Saskatchewan's first Cree-speaking judge reflects on legacy of Cree court as he retires
Saskatchewan appointed 3 Indigenous women to provincial court bench in past year
The first Cree-speaking judge in Saskatchewan is retiring this week after serving 18 years on the bench.
Judge Gerald Morin, 65, helped set up the Cree circuit court, the first of its kind in Canada, in 2001.
Morin flew into remote northern First Nations with Cree-speaking court clerks and lawyers, and held court sessions in band offices, town halls and community centres. Morin would speak Cree to the accused, victims, and families in crisis as often as possible.
Morin, a member of Peter Ballantyne Cree Nation, believes his understanding of language, culture and history meant Indigenous people felt heard in his courtroom in a way they'd never been before, and that it changed their perception of the justice system.
"When I talk to people, they open up," Morin said.
Morin recounted a case in which an Indigenous man who had beaten up his son stood before him, and the judge relied on his own family scars from residential school trauma to connect with the offender.
"I said, 'I know your dad. My dad knows your dad, because my dad went to residential school with your dad.' Those are things you're not going to hear from a non-Indigenous judge."
Morin is one of only seven Indigenous provincial court judges to ever serve in Saskatchewan.
In the past year, he witnessed the historic appointment of three Indigenous women to the provincial court: Mary McAuley, Natasha Crooks and Michelle Brass.
Prior to that, Saskatchewan had appointed only one Indigenous woman to the bench, Mary Ellen Turpel-Lafond, 20 years earlier in 1998.
"Canada's justice system has been instrumental in colonizing, in brutalizing, in harming Indigenous people," Scott Robertson, the Mohawk president of the national Indigenous Bar Association, said.
Indigenous women were particularly marginalized, Robertson argued. He believes Saskatchewan's appointment of three Indigenous female judges is a significant advancement of Indigenous perspectives within the current system.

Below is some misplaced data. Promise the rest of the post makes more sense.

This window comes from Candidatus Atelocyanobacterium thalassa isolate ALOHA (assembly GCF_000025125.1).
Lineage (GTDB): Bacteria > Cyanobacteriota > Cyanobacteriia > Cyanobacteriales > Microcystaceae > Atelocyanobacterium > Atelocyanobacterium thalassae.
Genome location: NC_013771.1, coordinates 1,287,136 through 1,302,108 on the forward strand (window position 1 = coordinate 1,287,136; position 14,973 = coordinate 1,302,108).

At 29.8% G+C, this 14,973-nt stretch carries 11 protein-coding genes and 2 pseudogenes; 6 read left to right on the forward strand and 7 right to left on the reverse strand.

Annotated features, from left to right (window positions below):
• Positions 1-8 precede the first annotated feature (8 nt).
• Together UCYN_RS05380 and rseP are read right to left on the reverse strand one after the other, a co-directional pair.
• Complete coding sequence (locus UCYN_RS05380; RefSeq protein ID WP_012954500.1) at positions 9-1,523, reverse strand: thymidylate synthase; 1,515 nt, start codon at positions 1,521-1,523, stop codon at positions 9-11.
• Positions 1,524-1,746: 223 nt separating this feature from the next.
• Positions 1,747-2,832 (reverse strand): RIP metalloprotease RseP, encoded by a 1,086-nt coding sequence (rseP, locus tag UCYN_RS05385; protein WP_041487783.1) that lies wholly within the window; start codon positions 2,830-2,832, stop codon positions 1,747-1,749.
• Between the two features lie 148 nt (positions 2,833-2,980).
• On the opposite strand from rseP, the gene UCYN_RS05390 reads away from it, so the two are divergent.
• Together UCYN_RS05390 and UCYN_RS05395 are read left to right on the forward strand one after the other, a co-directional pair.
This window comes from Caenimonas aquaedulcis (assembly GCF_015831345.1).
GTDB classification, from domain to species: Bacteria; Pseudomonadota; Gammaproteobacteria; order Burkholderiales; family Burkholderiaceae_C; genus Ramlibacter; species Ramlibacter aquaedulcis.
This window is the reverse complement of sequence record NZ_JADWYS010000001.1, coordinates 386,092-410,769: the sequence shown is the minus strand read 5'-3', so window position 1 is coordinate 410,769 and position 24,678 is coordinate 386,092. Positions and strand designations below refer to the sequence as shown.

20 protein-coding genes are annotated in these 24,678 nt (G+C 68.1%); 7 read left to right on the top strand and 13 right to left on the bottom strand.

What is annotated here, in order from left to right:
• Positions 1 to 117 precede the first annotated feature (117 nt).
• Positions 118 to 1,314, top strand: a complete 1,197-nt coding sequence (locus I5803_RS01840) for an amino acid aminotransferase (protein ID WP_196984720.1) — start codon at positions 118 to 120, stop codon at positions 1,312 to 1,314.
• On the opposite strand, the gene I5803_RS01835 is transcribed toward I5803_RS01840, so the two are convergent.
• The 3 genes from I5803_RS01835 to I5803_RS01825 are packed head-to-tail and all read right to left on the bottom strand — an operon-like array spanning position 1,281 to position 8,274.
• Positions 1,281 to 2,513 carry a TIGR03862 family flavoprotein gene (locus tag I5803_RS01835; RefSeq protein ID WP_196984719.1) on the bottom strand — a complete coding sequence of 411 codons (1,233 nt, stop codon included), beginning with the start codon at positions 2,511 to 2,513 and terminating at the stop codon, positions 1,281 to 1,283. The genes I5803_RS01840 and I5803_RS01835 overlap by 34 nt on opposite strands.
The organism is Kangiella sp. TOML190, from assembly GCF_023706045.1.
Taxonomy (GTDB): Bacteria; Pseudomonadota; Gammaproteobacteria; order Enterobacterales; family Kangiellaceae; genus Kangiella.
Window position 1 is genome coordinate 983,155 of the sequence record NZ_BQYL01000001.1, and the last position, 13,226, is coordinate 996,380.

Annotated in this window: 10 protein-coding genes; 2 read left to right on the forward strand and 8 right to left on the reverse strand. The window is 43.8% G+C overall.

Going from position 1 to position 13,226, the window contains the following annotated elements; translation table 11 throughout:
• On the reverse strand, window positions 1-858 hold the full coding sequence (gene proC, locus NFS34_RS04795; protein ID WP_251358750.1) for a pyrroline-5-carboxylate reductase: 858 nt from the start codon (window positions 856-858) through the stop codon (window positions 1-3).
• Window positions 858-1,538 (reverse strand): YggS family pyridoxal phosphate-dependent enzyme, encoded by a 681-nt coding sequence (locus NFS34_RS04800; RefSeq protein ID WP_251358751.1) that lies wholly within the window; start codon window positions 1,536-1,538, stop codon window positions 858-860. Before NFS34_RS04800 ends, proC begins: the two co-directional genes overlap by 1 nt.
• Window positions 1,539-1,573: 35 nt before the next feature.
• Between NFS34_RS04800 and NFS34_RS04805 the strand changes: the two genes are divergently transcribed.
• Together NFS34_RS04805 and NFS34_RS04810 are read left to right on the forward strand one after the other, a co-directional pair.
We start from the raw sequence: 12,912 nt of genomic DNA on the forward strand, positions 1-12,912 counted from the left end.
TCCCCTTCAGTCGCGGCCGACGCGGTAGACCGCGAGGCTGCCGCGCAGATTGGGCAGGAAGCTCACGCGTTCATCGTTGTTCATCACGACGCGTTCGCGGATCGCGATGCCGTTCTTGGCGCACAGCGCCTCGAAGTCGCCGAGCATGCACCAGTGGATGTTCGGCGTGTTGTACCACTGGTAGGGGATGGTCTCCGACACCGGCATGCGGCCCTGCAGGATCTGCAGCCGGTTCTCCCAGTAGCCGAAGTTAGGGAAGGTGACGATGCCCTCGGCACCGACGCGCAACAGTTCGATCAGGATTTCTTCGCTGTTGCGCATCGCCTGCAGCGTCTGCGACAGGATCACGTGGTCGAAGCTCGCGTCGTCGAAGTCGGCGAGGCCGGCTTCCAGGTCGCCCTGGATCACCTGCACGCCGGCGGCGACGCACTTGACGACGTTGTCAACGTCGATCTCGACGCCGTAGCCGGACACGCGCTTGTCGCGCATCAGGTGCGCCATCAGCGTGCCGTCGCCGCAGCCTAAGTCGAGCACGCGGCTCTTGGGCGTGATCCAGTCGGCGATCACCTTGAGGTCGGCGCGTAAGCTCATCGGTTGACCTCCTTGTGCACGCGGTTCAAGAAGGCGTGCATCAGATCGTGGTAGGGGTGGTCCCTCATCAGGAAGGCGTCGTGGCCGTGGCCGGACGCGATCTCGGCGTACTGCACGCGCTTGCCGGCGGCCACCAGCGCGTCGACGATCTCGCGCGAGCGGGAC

Still, three Indigenous judges — after Morin's retirement this week — out of a total of 48 provincial court judges, is not enough given the overrepresentation of First Nations and Métis people in court, jails and prisons, argued Robertson.
In Saskatchewan, Indigenous inmates make up about 76 per cent of incarcerated adults, roughly seven times higher than their representation in the provincial population, according to statistics from the Department of Justice.
Watch: Gerald Morin describes the Cree circuit court
The federal government appointed 10 superior court judges in Saskatchewan in the past year and none are Indigenous, according to federal Judicial Affairs statistics.
Between October 2016 to October 2018, 153 federal judges were appointed across Canada and six are Indigenous.
There are calls for radical changes to the judicial system in the wake of the Gerald Stanley acquittal. Both Judge Morin and his replacement, Judge Mary McAuley, say that Indigenous judges already make a difference in how justice is both served and received in the current system.
Not a 'Get out of jail free card'
McAuley, a Cree-speaking Métis woman from Cumberland House, Sask., arrives at Prince Albert's airport at 7 a.m. to fly out to Pelican Narrows, where she holds court for nine hours, then lands back home at 11 p.m.. It's a gruelling schedule with 11 to 15 days on the circuit every month, but McAuley already loves it.
"It's been very exciting, and it's everything I had hoped it would be," McAuley said.
McAuley worked as a hairdresser and secretary until her mid-30s when she decided to become "a voice for Indigenous people somehow, someway." She became a criminal defence lawyer, opened her own law firm in Prince Albert, Sask., and eventually applied to the judiciary.